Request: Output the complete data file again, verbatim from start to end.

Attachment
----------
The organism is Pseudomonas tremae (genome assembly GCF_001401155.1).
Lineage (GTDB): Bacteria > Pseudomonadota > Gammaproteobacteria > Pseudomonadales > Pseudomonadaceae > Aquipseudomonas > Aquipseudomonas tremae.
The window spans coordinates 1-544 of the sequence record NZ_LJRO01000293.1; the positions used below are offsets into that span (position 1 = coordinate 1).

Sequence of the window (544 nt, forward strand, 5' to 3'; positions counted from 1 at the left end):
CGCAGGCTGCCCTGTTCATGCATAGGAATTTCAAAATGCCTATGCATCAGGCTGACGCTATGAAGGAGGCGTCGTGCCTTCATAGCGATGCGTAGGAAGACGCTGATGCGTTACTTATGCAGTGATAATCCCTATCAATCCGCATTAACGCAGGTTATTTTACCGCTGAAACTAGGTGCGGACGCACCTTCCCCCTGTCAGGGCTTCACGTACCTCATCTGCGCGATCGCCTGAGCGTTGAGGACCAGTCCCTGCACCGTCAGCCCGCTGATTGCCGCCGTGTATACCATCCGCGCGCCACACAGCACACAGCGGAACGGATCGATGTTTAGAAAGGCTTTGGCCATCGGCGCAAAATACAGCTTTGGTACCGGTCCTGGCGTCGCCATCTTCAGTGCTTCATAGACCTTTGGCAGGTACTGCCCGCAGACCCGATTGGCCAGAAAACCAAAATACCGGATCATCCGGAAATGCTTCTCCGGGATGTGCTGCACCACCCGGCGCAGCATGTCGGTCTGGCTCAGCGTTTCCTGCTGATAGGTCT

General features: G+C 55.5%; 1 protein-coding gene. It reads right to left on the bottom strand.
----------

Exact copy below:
The organism is Pseudomonas tremae (genome assembly GCF_001401155.1).
Lineage (GTDB): Bacteria > Pseudomonadota > Gammaproteobacteria > Pseudomonadales > Pseudomonadaceae > Aquipseudomonas > Aquipseudomonas tremae.
The window spans coordinates 1-544 of the sequence record NZ_LJRO01000293.1; the positions used below are offsets into that span (position 1 = coordinate 1).

Sequence of the window (544 nt, forward strand, 5' to 3'; positions counted from 1 at the left end):
CGCAGGCTGCCCTGTTCATGCATAGGAATTTCAAAATGCCTATGCATCAGGCTGACGCTATGAAGGAGGCGTCGTGCCTTCATAGCGATGCGTAGGAAGACGCTGATGCGTTACTTATGCAGTGATAATCCCTATCAATCCGCATTAACGCAGGTTATTTTACCGCTGAAACTAGGTGCGGACGCACCTTCCCCCTGTCAGGGCTTCACGTACCTCATCTGCGCGATCGCCTGAGCGTTGAGGACCAGTCCCTGCACCGTCAGCCCGCTGATTGCCGCCGTGTATACCATCCGCGCGCCACACAGCACACAGCGGAACGGATCGATGTTTAGAAAGGCTTTGGCCATCGGCGCAAAATACAGCTTTGGTACCGGTCCTGGCGTCGCCATCTTCAGTGCTTCATAGACCTTTGGCAGGTACTGCCCGCAGACCCGATTGGCCAGAAAACCAAAATACCGGATCATCCGGAAATGCTTCTCCGGGATGTGCTGCACCACCCGGCGCAGCATGTCGGTCTGGCTCAGCGTTTCCTGCTGATAGGTCT

General features: G+C 55.5%; 1 protein-coding gene. It reads right to left on the bottom strand.